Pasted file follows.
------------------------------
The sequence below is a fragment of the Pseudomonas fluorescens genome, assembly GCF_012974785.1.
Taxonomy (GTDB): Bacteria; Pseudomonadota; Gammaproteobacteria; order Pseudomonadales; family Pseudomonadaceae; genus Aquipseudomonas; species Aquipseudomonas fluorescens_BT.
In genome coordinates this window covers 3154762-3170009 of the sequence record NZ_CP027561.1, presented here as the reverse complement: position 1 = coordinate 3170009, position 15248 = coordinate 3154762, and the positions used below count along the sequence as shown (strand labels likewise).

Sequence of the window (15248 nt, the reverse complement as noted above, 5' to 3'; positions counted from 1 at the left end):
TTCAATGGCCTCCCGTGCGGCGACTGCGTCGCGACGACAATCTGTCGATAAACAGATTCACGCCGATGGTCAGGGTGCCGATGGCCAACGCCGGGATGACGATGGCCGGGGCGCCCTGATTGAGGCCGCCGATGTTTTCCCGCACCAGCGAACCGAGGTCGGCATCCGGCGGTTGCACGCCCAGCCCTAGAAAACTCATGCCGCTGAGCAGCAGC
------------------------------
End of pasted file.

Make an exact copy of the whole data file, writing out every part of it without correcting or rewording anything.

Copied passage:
The sequence below is a fragment of the Pseudomonas fluorescens genome, assembly GCF_012974785.1.
Taxonomy (GTDB): Bacteria; Pseudomonadota; Gammaproteobacteria; order Pseudomonadales; family Pseudomonadaceae; genus Aquipseudomonas; species Aquipseudomonas fluorescens_BT.
In genome coordinates this window covers 3154762-3170009 of the sequence record NZ_CP027561.1, presented here as the reverse complement: position 1 = coordinate 3170009, position 15248 = coordinate 3154762, and the positions used below count along the sequence as shown (strand labels likewise).

Sequence of the window (15248 nt, the reverse complement as noted above, 5' to 3'; positions counted from 1 at the left end):
TTCAATGGCCTCCCGTGCGGCGACTGCGTCGCGACGACAATCTGTCGATAAACAGATTCACGCCGATGGTCAGGGTGCCGATGGCCAACGCCGGGATGACGATGGCCGGGGCGCCCTGATTGAGGCCGCCGATGTTTTCCCGCACCAGCGAACCGAGGTCGGCATCCGGCGGTTGCACGCCCAGCCCTAGAAAACTCATGCCGCTGAGCAGCAGC